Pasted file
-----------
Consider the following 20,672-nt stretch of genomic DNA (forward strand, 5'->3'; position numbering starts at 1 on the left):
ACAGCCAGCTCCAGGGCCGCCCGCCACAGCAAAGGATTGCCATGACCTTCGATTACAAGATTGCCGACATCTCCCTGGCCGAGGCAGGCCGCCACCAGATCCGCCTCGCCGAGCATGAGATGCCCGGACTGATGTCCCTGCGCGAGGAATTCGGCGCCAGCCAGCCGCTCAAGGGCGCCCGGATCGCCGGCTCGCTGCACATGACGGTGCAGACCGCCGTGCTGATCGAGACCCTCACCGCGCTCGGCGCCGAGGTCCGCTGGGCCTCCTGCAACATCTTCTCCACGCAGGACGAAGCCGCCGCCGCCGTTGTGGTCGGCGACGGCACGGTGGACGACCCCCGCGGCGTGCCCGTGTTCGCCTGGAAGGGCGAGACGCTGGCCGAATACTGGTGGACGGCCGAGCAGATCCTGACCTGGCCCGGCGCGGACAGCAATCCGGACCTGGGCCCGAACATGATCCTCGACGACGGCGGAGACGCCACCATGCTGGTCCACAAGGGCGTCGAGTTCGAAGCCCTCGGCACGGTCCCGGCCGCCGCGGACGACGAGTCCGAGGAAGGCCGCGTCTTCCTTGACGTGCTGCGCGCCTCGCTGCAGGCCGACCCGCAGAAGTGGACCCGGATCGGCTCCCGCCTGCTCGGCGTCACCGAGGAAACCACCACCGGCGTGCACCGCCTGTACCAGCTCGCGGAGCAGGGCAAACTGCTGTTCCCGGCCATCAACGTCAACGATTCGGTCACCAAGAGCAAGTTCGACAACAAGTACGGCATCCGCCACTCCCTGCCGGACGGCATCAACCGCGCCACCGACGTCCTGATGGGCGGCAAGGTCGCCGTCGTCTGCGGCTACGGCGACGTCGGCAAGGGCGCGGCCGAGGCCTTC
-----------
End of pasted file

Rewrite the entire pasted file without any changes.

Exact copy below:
Consider the following 20,672-nt stretch of genomic DNA (forward strand, 5'->3'; position numbering starts at 1 on the left):
ACAGCCAGCTCCAGGGCCGCCCGCCACAGCAAAGGATTGCCATGACCTTCGATTACAAGATTGCCGACATCTCCCTGGCCGAGGCAGGCCGCCACCAGATCCGCCTCGCCGAGCATGAGATGCCCGGACTGATGTCCCTGCGCGAGGAATTCGGCGCCAGCCAGCCGCTCAAGGGCGCCCGGATCGCCGGCTCGCTGCACATGACGGTGCAGACCGCCGTGCTGATCGAGACCCTCACCGCGCTCGGCGCCGAGGTCCGCTGGGCCTCCTGCAACATCTTCTCCACGCAGGACGAAGCCGCCGCCGCCGTTGTGGTCGGCGACGGCACGGTGGACGACCCCCGCGGCGTGCCCGTGTTCGCCTGGAAGGGCGAGACGCTGGCCGAATACTGGTGGACGGCCGAGCAGATCCTGACCTGGCCCGGCGCGGACAGCAATCCGGACCTGGGCCCGAACATGATCCTCGACGACGGCGGAGACGCCACCATGCTGGTCCACAAGGGCGTCGAGTTCGAAGCCCTCGGCACGGTCCCGGCCGCCGCGGACGACGAGTCCGAGGAAGGCCGCGTCTTCCTTGACGTGCTGCGCGCCTCGCTGCAGGCCGACCCGCAGAAGTGGACCCGGATCGGCTCCCGCCTGCTCGGCGTCACCGAGGAAACCACCACCGGCGTGCACCGCCTGTACCAGCTCGCGGAGCAGGGCAAACTGCTGTTCCCGGCCATCAACGTCAACGATTCGGTCACCAAGAGCAAGTTCGACAACAAGTACGGCATCCGCCACTCCCTGCCGGACGGCATCAACCGCGCCACCGACGTCCTGATGGGCGGCAAGGTCGCCGTCGTCTGCGGCTACGGCGACGTCGGCAAGGGCGCGGCCGAGGCCTTC